AnonymousJuly 13, 1998 at 11:14 pmPost count: 93172
I have definately been experiencing some adventures of the mind ever since I was diagnosed with Graves. It has been a very unpleasant mix of anxiety/panic/depression and just plain not feeling normal. This is odd for me because although I have always been an anxious person I have always thought of myself to be in control of my own mind but in the last two months this has not been the case. In terms of feeling like I’m bugging people around me I totally understand. I feel that everyone I talk to, all I ever talk about is how bad I feel. No wonder people don’t really want to talk to me. I keep telling myself things will get better and it seems to fluctuate unpredictably. I never know from day to day or even hour to hour how I will feel. So in that sense it is an adventure but adventure has a positive connotation. I would call it an emotional roller coaster with many hills, corkscrews, flips, dark tunnels and whatever else the power of the mind has to offer and all of it has been negative. So although I can’t say that I’ve had the exact same experience with the disease that you describe the mental aspect has been very prominent for me and it is driving me mad. I’m at the point now where I am just angry and bitter for having to deal with this. I have found though that taking a pro-active approach helps. For instance, today I didn’t want to get out of bed because I felt like crap but I didn’t want to stay in bed because I felt agitated. I didn’t want to go to work because I didn’t have any energy and work is associated with high anxiety. Nonetheless, I forced, literally, forced myself out of bed and to work and believe it or not by about 2 or 3 in the afternoon I started feeling a little bit better. Just having done something rather than sit around brooding I think makes me feel better. My psychiatrist told me that activity is always better than stagnation in these situation. He said to try to avoid sitting in dark rooms or laying in bed. Taking walks helps. He also said if you are sitting in a room watching t.v. try to keep all the lights on rather than off. These are just suggestions for the down times. Who knows if they will work. I’m just hoping and optimistic that all of this will settle down when the hormone levels come back into the normal range. The other coping mechanism I have tried (with some success) is to expect to feel abnormal (because of an endocrine disorder) and then when you do it is not a surprise or you will be better able to cope.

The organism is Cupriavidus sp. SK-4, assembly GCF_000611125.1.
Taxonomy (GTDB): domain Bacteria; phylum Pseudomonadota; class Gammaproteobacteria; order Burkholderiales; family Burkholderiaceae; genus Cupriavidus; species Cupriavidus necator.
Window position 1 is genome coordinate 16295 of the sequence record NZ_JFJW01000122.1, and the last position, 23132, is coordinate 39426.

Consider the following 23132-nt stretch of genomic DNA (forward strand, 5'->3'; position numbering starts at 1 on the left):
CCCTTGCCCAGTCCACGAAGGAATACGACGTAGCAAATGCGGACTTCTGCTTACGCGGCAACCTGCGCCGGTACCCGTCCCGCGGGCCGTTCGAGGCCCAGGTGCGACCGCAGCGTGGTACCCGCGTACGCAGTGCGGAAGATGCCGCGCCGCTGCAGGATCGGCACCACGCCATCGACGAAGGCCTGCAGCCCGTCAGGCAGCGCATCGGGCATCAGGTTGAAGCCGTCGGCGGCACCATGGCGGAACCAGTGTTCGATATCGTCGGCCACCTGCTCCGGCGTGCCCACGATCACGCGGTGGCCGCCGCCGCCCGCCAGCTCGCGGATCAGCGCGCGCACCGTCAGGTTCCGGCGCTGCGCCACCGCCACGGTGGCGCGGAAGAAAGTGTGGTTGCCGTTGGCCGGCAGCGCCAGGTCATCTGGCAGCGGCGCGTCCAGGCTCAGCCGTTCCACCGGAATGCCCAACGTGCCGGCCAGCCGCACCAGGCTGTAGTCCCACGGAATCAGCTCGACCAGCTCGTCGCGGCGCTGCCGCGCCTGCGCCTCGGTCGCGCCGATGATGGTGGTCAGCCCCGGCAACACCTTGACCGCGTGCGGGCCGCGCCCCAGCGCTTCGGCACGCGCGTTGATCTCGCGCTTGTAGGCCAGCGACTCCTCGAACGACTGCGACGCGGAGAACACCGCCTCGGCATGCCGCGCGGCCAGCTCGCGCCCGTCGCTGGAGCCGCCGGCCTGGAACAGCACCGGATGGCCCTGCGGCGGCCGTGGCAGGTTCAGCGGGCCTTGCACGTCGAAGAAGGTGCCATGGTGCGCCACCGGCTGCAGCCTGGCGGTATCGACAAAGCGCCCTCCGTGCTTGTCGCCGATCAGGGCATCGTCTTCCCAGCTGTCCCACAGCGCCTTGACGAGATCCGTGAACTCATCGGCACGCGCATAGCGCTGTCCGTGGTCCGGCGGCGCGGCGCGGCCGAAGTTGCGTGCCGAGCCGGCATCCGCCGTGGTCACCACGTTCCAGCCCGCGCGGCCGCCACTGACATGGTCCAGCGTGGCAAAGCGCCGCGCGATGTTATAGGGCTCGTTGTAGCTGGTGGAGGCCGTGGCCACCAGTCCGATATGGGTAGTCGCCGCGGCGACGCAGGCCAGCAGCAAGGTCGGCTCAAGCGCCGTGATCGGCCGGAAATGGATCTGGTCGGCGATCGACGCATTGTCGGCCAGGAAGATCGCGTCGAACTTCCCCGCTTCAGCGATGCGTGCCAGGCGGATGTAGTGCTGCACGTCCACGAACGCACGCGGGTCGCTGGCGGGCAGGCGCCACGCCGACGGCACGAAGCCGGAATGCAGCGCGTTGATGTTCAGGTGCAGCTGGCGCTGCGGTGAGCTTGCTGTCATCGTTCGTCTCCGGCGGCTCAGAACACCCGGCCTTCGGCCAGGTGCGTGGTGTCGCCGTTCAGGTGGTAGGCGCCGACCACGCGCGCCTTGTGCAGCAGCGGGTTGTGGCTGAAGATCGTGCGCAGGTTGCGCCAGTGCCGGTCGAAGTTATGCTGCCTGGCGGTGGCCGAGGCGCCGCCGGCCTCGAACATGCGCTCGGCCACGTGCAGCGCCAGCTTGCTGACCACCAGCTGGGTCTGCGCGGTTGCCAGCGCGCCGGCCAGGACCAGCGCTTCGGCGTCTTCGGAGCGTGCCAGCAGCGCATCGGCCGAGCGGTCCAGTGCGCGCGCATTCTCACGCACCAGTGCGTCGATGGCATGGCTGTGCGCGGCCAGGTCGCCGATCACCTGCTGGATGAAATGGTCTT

All the best,
George.AnonymousJuly 14, 1998 at 2:34 amPost count: 93172
I experienced the same thing for quite some time and then it was discovered that I was on the wrong dose of anti-depressants. It is important to remember that Grave’s will cause a chemically induced clinical depresseion–it is physical, not mental, but the anti-depressants help. But, you have to give them time. It takes 3 or 4 weeks usually to build up in your system.
Hang in there–I had RAI last September, my thyroid finally crashed in late January, and they are still trying to adjust my meds. It takes a while, but it is certainly better than the alternative! I don’t even know where my black dress is!
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